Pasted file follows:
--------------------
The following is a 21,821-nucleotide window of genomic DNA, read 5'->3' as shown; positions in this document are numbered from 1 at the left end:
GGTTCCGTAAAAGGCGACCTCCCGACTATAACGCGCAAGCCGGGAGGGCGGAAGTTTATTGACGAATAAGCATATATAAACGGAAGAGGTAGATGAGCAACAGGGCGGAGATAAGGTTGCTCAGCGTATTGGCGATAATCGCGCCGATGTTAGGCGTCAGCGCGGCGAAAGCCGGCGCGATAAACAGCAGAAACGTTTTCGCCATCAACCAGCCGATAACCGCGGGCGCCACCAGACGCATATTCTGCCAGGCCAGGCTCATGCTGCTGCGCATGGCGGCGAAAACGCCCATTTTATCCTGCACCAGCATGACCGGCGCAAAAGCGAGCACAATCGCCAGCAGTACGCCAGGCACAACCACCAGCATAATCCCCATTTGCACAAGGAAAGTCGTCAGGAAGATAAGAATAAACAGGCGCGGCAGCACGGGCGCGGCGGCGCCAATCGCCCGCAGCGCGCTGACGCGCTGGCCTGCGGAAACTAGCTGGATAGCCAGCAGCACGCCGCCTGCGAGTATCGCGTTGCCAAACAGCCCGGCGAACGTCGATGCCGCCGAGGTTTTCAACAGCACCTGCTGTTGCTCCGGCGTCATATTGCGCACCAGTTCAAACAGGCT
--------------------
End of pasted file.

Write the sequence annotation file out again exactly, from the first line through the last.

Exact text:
The following is a 21,821-nucleotide window of genomic DNA, read 5'->3' as shown; positions in this document are numbered from 1 at the left end:
GGTTCCGTAAAAGGCGACCTCCCGACTATAACGCGCAAGCCGGGAGGGCGGAAGTTTATTGACGAATAAGCATATATAAACGGAAGAGGTAGATGAGCAACAGGGCGGAGATAAGGTTGCTCAGCGTATTGGCGATAATCGCGCCGATGTTAGGCGTCAGCGCGGCGAAAGCCGGCGCGATAAACAGCAGAAACGTTTTCGCCATCAACCAGCCGATAACCGCGGGCGCCACCAGACGCATATTCTGCCAGGCCAGGCTCATGCTGCTGCGCATGGCGGCGAAAACGCCCATTTTATCCTGCACCAGCATGACCGGCGCAAAAGCGAGCACAATCGCCAGCAGTACGCCAGGCACAACCACCAGCATAATCCCCATTTGCACAAGGAAAGTCGTCAGGAAGATAAGAATAAACAGGCGCGGCAGCACGGGCGCGGCGGCGCCAATCGCCCGCAGCGCGCTGACGCGCTGGCCTGCGGAAACTAGCTGGATAGCCAGCAGCACGCCGCCTGCGAGTATCGCGTTGCCAAACAGCCCGGCGAACGTCGATGCCGCCGAGGTTTTCAACAGCACCTGCTGTTGCTCCGGCGTCATATTGCGCACCAGTTCAAACAGGCT